Changes to graduation requirements in addition to SAT have some drawbacks

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Staff Editorial

Beginning this school year, the Indiana Department of Education changed graduation standardized testing requirements from the ISTEP to the SAT. Additionally, students can now use the SAT to fulfill one of three graduation requirements, the postsecondary-ready competencies requirement. However, while the decision is commendable, it may not be in the best interest of everyone. 

First, though, the change is not without merit. Students are now required to take the SAT as their accountability assessment in the spring of their junior year of high school, where previously students would take the ISTEP in their sophomore year. The change gives students more time to develop the skills needed to succeed in tests of this nature. Additionally, students will now be able to take the SAT test for free without having to pay the testing fees. This is good for students of all backgrounds, but especially for those who come from lower-income backgrounds as it eradicates the barriers, they would have faced otherwise, such as financial hardships or having to fill out a fee waiver. Students will also be able to send their scores to four higher-education institutions of their choice at no additional cost.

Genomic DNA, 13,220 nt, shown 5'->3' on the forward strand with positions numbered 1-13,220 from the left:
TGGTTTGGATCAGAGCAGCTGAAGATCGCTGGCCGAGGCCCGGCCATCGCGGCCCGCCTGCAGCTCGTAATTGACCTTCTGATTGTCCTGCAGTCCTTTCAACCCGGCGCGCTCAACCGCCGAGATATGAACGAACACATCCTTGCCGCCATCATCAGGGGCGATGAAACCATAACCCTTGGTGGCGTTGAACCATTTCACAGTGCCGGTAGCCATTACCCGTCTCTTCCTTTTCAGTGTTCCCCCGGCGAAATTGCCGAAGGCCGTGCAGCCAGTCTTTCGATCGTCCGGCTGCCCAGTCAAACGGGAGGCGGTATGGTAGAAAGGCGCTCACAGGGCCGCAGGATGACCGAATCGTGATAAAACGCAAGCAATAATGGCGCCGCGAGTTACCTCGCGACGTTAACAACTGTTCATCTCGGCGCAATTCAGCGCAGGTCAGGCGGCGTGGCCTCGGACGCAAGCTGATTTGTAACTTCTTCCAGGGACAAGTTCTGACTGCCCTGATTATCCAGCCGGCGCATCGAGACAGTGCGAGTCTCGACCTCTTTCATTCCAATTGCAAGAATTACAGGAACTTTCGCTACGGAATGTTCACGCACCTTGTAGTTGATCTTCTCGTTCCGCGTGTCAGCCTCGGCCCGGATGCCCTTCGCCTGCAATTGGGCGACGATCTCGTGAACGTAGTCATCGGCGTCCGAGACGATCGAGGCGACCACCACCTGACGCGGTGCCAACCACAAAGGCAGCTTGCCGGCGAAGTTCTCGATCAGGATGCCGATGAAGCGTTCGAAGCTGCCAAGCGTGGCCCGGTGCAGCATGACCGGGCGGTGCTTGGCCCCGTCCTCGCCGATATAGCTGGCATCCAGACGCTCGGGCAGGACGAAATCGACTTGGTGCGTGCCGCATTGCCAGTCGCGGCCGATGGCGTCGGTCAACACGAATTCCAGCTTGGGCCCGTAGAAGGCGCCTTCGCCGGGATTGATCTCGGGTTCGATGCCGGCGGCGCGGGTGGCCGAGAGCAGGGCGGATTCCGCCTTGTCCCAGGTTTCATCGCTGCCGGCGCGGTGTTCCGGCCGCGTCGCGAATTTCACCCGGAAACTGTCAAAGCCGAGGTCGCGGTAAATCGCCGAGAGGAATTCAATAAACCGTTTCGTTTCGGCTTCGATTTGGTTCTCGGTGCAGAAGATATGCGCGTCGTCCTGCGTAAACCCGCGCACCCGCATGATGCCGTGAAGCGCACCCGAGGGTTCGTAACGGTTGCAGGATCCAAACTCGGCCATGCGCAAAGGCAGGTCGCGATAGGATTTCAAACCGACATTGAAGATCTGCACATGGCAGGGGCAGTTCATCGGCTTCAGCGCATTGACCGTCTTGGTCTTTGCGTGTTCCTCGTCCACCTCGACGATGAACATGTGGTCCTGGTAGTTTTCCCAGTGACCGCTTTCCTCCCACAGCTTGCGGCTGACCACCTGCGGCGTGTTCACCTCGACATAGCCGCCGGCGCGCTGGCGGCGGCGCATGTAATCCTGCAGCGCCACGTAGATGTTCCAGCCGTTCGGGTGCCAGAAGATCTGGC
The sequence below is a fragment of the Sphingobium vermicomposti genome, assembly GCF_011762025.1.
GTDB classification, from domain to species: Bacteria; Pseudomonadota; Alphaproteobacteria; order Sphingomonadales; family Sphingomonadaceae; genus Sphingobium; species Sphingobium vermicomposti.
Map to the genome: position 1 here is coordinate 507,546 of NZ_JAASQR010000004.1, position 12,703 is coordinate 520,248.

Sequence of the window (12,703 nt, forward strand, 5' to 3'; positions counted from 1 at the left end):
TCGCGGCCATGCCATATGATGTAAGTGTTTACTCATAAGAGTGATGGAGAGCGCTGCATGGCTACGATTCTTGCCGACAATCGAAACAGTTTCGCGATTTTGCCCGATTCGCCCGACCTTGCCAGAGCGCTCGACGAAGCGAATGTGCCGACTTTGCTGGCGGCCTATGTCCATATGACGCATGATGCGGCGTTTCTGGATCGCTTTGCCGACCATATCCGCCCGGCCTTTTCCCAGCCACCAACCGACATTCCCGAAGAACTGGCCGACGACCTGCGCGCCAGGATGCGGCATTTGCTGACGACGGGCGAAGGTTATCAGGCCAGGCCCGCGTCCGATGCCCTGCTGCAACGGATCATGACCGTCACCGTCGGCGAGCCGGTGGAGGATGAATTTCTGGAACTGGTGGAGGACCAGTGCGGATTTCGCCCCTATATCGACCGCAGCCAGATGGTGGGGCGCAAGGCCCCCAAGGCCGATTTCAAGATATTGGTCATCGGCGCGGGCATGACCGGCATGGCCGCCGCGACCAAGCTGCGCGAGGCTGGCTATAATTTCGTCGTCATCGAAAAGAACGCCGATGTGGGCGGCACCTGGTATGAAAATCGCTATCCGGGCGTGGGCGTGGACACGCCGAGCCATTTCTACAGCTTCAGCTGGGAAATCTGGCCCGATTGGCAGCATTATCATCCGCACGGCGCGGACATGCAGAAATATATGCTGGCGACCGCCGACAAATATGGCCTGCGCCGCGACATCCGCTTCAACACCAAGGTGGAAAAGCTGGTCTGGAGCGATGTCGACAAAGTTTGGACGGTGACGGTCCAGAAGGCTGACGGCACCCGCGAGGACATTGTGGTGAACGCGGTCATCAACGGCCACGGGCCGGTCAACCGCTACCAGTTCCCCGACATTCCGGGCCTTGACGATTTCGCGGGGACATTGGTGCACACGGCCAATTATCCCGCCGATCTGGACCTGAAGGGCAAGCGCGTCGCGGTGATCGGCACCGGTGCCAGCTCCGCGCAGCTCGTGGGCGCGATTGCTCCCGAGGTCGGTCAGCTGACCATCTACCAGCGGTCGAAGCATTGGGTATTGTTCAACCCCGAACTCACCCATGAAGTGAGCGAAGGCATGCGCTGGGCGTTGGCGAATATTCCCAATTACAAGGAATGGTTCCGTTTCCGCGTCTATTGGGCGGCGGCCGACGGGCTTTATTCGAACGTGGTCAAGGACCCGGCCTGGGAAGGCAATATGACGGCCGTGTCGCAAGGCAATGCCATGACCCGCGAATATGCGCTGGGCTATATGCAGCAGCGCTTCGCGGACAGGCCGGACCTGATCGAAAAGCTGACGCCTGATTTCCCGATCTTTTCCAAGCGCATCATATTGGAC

However, the change is not perfect, especially for those students who may not want to pursue higher education, wish to apply to a test-optional school, or just have test anxiety. Unlike the ISTEP, the SAT has a certain amount of notoriety surrounding it, and even comfortable test takers can get nervous when taking this test. It undoubtedly would be much worse for people with severe test anxiety. For those students who have future plans that do not require them to take the SAT, it is unnecessarily burdening them with an extra graduation requirement. 

Therefore, we recommend that students familiarize themselves with all the possible options they have to fulfill their postsecondary-ready competencies graduation requirement. These include: graduating with either the academic honors diploma or technical honors diploma, taking the ACT or SAT and scoring at certain benchmarks, taking the ASVAB and scoring high enough to be accepted into a branch of the military, earning a state and industry-recognized credential or certification, completing a federally recognized apprenticeship, earning at least a C average in at least two non-duplicative advanced courses within a particular program or program of study, earning at least a C average in at least three AP, IB, dual credit, or CLEP courses or fulfilling the requirements of a locally created pathway that has been approved by the State Board of Education. Students should pick the option that they feel most comfortable with or is most relevant for their future goals. Additionally, students should also talk with their counselors to determine what the best option for them is. Different students will have different needs and strengths, which is why the SAT requirement will be beneficial for some and not so great for others. For these other students, they, fortunately, have other options available to them and can choose the best one for themselves.

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